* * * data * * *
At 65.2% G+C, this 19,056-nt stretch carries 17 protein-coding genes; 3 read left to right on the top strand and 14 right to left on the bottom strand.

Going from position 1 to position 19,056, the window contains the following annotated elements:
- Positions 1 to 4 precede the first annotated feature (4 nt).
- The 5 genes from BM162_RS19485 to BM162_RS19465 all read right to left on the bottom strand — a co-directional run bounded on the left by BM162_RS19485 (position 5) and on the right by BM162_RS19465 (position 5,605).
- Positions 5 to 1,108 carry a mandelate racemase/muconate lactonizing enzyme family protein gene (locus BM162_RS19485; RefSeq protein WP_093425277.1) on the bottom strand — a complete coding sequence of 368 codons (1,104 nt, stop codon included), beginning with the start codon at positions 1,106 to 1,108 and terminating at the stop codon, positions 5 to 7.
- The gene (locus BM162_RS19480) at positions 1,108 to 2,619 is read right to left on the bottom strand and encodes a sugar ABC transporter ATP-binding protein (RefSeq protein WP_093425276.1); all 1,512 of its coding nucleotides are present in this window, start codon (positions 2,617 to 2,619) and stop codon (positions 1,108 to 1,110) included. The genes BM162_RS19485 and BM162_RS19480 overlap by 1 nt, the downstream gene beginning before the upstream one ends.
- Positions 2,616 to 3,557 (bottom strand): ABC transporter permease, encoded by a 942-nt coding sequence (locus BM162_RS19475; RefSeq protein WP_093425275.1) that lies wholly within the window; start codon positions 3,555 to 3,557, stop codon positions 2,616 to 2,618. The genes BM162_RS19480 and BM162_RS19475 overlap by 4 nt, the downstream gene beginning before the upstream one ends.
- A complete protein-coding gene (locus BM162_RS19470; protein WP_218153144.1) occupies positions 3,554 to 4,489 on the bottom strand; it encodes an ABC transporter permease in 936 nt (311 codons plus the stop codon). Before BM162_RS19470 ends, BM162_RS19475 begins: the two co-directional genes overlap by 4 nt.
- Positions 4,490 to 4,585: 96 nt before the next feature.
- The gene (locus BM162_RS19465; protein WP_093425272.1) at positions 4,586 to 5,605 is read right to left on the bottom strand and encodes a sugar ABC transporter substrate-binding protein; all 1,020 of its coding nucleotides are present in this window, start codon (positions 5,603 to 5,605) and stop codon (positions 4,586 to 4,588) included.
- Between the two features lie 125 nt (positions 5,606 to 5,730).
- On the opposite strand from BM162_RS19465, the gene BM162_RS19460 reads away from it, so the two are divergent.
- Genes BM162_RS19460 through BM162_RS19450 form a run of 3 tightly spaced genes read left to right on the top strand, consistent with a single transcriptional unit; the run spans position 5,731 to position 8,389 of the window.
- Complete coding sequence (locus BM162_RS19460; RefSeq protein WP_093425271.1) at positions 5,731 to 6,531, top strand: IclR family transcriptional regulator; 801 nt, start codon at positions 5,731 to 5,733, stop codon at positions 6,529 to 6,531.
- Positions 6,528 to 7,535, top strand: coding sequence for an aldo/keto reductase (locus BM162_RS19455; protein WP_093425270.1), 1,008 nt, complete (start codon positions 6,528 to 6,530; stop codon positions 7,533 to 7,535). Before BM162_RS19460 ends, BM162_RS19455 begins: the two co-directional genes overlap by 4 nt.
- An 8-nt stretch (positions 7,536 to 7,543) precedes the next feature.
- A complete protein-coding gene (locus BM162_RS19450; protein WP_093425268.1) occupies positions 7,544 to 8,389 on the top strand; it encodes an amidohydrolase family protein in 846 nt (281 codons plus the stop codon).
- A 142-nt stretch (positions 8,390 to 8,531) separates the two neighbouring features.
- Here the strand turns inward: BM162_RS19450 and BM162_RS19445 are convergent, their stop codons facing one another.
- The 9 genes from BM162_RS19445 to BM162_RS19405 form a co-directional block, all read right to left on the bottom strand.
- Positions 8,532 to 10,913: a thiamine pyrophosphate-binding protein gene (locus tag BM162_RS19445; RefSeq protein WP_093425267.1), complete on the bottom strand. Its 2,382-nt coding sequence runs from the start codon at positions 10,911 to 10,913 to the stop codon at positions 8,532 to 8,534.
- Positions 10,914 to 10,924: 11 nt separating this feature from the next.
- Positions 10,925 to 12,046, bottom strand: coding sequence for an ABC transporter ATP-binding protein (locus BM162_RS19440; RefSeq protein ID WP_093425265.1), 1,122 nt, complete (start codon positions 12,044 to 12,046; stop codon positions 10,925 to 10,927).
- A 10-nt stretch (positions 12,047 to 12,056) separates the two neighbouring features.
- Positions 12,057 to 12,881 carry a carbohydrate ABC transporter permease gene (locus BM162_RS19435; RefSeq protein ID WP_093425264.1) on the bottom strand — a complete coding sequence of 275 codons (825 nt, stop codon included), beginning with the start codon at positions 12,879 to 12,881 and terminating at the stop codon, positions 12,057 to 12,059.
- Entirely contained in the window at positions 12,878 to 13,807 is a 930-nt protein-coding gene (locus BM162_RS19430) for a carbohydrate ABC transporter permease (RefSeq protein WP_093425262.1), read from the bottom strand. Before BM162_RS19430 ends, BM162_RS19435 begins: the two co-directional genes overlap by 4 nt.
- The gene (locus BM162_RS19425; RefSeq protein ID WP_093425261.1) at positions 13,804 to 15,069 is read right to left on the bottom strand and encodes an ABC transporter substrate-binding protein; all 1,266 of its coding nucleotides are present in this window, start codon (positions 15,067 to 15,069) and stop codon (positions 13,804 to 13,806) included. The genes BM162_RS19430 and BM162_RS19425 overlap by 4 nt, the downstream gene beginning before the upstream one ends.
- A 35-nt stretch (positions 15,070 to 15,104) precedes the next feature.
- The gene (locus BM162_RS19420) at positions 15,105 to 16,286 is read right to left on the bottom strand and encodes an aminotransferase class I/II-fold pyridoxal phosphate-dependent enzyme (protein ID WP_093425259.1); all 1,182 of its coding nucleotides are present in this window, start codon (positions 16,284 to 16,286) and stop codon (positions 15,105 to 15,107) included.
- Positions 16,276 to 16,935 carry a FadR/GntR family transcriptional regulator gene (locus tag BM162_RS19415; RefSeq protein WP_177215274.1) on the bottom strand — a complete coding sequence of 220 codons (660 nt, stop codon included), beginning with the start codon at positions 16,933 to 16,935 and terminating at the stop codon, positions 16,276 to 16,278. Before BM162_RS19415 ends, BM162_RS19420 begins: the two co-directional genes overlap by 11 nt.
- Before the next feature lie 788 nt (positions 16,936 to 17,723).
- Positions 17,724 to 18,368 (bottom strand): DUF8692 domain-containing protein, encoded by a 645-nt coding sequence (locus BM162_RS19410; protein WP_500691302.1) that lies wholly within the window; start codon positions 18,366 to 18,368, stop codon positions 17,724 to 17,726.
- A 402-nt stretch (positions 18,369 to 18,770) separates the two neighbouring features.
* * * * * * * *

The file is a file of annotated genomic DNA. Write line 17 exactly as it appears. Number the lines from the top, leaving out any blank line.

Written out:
- A complete protein-coding gene (locus BM162_RS19450; protein WP_093425268.1) occupies positions 7,544 to 8,389 on the top strand; it encodes an amidohydrolase family protein in 846 nt (281 codons plus the stop codon).